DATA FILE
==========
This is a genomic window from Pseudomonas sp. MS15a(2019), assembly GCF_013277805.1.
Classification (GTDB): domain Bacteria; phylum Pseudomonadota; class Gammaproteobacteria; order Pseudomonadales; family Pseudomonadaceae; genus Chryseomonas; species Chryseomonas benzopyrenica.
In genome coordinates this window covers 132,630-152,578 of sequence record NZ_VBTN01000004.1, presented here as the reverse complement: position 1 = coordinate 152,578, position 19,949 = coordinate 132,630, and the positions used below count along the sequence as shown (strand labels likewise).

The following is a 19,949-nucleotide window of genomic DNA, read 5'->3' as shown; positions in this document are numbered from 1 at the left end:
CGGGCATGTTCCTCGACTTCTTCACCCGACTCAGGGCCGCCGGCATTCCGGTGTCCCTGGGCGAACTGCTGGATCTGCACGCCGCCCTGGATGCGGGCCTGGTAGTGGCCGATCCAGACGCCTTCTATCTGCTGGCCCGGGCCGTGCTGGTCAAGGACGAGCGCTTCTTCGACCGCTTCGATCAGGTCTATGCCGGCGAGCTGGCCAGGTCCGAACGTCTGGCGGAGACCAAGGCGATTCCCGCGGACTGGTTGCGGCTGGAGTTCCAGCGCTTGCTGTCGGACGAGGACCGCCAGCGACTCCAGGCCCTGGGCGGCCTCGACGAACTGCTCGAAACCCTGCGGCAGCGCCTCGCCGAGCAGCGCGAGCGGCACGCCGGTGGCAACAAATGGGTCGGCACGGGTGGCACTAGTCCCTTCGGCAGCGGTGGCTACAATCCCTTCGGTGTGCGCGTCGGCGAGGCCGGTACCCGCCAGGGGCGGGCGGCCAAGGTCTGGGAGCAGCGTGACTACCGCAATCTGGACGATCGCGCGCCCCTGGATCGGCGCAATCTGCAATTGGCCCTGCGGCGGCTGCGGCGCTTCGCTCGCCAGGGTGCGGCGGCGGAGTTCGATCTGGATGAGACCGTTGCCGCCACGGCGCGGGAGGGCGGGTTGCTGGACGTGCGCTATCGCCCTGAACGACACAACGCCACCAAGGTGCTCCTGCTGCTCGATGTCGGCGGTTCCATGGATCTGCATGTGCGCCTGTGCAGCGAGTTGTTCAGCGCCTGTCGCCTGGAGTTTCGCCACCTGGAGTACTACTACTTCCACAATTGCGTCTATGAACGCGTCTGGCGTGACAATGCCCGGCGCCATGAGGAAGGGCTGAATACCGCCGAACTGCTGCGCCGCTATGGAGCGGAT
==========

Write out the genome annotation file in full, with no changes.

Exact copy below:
This is a genomic window from Pseudomonas sp. MS15a(2019), assembly GCF_013277805.1.
Classification (GTDB): domain Bacteria; phylum Pseudomonadota; class Gammaproteobacteria; order Pseudomonadales; family Pseudomonadaceae; genus Chryseomonas; species Chryseomonas benzopyrenica.
In genome coordinates this window covers 132,630-152,578 of sequence record NZ_VBTN01000004.1, presented here as the reverse complement: position 1 = coordinate 152,578, position 19,949 = coordinate 132,630, and the positions used below count along the sequence as shown (strand labels likewise).

The following is a 19,949-nucleotide window of genomic DNA, read 5'->3' as shown; positions in this document are numbered from 1 at the left end:
CGGGCATGTTCCTCGACTTCTTCACCCGACTCAGGGCCGCCGGCATTCCGGTGTCCCTGGGCGAACTGCTGGATCTGCACGCCGCCCTGGATGCGGGCCTGGTAGTGGCCGATCCAGACGCCTTCTATCTGCTGGCCCGGGCCGTGCTGGTCAAGGACGAGCGCTTCTTCGACCGCTTCGATCAGGTCTATGCCGGCGAGCTGGCCAGGTCCGAACGTCTGGCGGAGACCAAGGCGATTCCCGCGGACTGGTTGCGGCTGGAGTTCCAGCGCTTGCTGTCGGACGAGGACCGCCAGCGACTCCAGGCCCTGGGCGGCCTCGACGAACTGCTCGAAACCCTGCGGCAGCGCCTCGCCGAGCAGCGCGAGCGGCACGCCGGTGGCAACAAATGGGTCGGCACGGGTGGCACTAGTCCCTTCGGCAGCGGTGGCTACAATCCCTTCGGTGTGCGCGTCGGCGAGGCCGGTACCCGCCAGGGGCGGGCGGCCAAGGTCTGGGAGCAGCGTGACTACCGCAATCTGGACGATCGCGCGCCCCTGGATCGGCGCAATCTGCAATTGGCCCTGCGGCGGCTGCGGCGCTTCGCTCGCCAGGGTGCGGCGGCGGAGTTCGATCTGGATGAGACCGTTGCCGCCACGGCGCGGGAGGGCGGGTTGCTGGACGTGCGCTATCGCCCTGAACGACACAACGCCACCAAGGTGCTCCTGCTGCTCGATGTCGGCGGTTCCATGGATCTGCATGTGCGCCTGTGCAGCGAGTTGTTCAGCGCCTGTCGCCTGGAGTTTCGCCACCTGGAGTACTACTACTTCCACAATTGCGTCTATGAACGCGTCTGGCGTGACAATGCCCGGCGCCATGAGGAAGGGCTGAATACCGCCGAACTGCTGCGCCGCTATGGAGCGGAT